Happy Birthday Commodore!

I loved the Apple II that we had at school and it was great, no doubt, however I have to say that this was my real true love starting out. I learned programming, wrote games on it (one based on the old TV show V) and even my own BBS. I also learned how to talk to the modem sending hayes commands back and forth. I made my own controllers for it after a friend showed me one he made with mercury switches. I also played all kinds of games from Infocom stuff to Miner 2049er.

However, I think that one of the under appreciated aspects of this computer was the friends I made as we were all trying to figure out how to do things, like make sprites!! :^)

This computer laid the foundation of my career.

Thanks Commodore!

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12 Replies to “Happy Birthday Commodore!”

  1. Aaaah. The first computer I ever owned. Yes, I worked with an Apple IIe, but I did all my fun programming on the C64.

  2. Kreg Steppe says:

    +Craig Watson was the guy that helped me understand the math behind making sprites. Thanks Man!

  3. Craig Watson says:

    Ah, yes. those were the days! we had so many never-finished projects too. remember the back to the future game?

    1. Marc Boulware says:

      Thank You Craig and Kreg (for the text input processor). It was the basis of “Beyond Sutter’s Island” (1987) and allowed me to finish the game. FACT: I had to load the “4k” Extender for Access to get access to more than 38911 Basic Bytes! Imagine That … 😉 …. -Marc

  4. Kreg Steppe says:

    Yes I do. We were trying to do a real-time text adventure. I am still proud of our text input processor we wrote.

  5. Cool. I did up a Star Trek game. The most fun was doing the theme song. The song played as the Star Trek logo appeared. I used the drawing of each pixel of the logo as the equivalent of an eight note. So, if I wanted a note to last a whole note, 8 pixels of the logo would appear before the next note played.

  6. James Allen says:

    I think I'll boot up an emulator this evening and LOAD "*",8,1.

  7. If it also emulates the cassette drive load time, I'd start now! 😉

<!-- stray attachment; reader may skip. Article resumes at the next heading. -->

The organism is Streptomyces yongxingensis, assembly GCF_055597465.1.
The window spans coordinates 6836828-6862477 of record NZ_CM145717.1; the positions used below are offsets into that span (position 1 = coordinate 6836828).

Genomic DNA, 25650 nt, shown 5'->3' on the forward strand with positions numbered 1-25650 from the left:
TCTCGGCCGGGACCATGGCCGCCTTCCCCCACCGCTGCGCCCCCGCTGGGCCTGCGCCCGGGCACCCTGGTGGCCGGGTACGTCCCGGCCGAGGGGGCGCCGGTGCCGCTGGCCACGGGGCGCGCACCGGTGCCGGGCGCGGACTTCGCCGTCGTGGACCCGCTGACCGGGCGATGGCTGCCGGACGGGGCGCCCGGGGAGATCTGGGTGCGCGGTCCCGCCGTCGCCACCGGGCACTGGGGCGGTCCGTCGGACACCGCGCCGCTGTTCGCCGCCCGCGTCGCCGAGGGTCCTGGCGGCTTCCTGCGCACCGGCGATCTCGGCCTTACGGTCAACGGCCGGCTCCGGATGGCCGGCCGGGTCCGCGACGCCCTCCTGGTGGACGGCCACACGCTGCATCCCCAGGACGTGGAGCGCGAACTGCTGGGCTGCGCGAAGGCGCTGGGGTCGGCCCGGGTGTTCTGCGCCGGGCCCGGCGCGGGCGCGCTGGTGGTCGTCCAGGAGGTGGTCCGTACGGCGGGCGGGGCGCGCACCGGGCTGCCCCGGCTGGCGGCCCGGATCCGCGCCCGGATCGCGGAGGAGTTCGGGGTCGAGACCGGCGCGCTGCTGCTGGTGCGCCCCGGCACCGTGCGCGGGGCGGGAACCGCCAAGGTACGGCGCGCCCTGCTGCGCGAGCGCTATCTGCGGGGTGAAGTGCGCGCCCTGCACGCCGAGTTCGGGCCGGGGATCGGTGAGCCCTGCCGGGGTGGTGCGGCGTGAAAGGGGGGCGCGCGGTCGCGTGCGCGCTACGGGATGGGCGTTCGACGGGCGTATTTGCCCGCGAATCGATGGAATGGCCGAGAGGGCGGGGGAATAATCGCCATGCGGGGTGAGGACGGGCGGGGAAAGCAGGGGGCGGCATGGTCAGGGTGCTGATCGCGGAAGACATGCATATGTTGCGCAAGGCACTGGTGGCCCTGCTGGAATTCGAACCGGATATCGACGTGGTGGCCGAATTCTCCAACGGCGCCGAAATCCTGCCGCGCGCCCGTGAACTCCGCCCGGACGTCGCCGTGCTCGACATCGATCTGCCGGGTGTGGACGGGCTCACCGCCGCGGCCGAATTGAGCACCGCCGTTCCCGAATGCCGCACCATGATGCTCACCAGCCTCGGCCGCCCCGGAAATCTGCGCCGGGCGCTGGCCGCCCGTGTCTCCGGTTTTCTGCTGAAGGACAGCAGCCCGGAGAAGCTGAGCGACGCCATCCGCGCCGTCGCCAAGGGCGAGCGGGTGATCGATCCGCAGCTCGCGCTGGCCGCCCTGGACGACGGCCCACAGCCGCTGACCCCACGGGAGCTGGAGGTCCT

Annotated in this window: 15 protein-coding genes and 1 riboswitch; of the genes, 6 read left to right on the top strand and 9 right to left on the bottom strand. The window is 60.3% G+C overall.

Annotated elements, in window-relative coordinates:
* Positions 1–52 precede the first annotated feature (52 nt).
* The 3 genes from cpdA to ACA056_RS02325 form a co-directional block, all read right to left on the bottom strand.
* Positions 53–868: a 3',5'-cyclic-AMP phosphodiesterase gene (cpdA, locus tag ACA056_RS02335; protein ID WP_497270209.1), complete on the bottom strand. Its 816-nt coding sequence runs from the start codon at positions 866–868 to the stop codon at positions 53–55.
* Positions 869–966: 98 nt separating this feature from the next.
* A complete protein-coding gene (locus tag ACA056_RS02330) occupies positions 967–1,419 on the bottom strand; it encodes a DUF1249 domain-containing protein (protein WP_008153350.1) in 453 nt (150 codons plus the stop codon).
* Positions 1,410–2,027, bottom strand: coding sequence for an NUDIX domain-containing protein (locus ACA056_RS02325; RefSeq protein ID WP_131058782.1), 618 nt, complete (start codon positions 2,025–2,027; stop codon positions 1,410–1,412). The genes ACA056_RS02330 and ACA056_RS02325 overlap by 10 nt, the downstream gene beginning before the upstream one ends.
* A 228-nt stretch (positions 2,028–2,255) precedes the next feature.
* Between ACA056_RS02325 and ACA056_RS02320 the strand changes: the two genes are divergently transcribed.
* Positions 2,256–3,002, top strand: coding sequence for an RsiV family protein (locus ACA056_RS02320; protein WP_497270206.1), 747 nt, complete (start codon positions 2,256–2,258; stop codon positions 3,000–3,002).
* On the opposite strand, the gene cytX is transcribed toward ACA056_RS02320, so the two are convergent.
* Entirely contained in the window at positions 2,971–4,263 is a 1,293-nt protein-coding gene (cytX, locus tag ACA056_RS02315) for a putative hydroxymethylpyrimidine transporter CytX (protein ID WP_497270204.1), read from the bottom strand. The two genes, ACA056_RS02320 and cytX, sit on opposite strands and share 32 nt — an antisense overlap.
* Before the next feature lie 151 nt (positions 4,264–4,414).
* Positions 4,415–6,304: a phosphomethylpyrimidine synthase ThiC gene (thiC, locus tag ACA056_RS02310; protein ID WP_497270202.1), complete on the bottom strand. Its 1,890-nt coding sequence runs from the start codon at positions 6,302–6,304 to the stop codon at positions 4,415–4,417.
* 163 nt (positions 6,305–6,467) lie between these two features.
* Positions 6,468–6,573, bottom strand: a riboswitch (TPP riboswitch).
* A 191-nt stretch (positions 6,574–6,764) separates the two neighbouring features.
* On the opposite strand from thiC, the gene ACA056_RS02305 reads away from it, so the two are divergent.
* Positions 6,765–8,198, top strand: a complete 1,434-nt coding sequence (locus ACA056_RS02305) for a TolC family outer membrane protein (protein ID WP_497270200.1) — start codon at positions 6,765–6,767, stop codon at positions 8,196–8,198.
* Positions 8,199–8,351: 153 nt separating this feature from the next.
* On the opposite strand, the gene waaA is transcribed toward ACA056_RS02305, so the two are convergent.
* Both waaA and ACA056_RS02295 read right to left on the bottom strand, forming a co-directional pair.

8. Kreg Steppe says:

    The V game I mentioned in the post above was brought on by a pamphlet I got from Activision in the mail. It showed how they animated Pitfall Harry by really showing two images.Legs together, then apart with arms moving. I thought "That's it? I can do that".

    So I made a game based on V where you are on the mothership and trying to escape. To do that you had to run through the corridors (which was like Pit Fall) and the aliens would randomly be in the hallway and randomly shoot high, low, or not at all giving you a chance to jump or duck. Once you get through a few hallways, you get away on a shuttle…which turned into a game sorta like Zaxxon.

    I would have the following enemy shuttle see your move right or left, and take your move into consideration as it randomly did a right or left..oh and shoot too. I was trying to make it look like it was making decisions and sometimes not be correct. I had random trees scroll by to show movement too.

    That was about as far as I went. It was fun to do and I probably spent way too many man hours than I could afford on it. Bonus points: I had it stored on a red floppy with a black V I put over the face of the disk with a black sharpie.

  9. Will need to see if Wreck-it Ralph follow suit. 

  10. Bill Klumpp says:

    It was also fun to be exploring the world of Zork on both Commodore and early PC-XT's to test your skills against the nerds at MIT who developed the game.

    1. Marc Boulware says:

      Zork! (and All of Them I, ][, and ]I[) Ruled! I was first introduced to “Colossal Cave” on a College Mainframe, and I was hooked instantly… “XYZZY!” 😉

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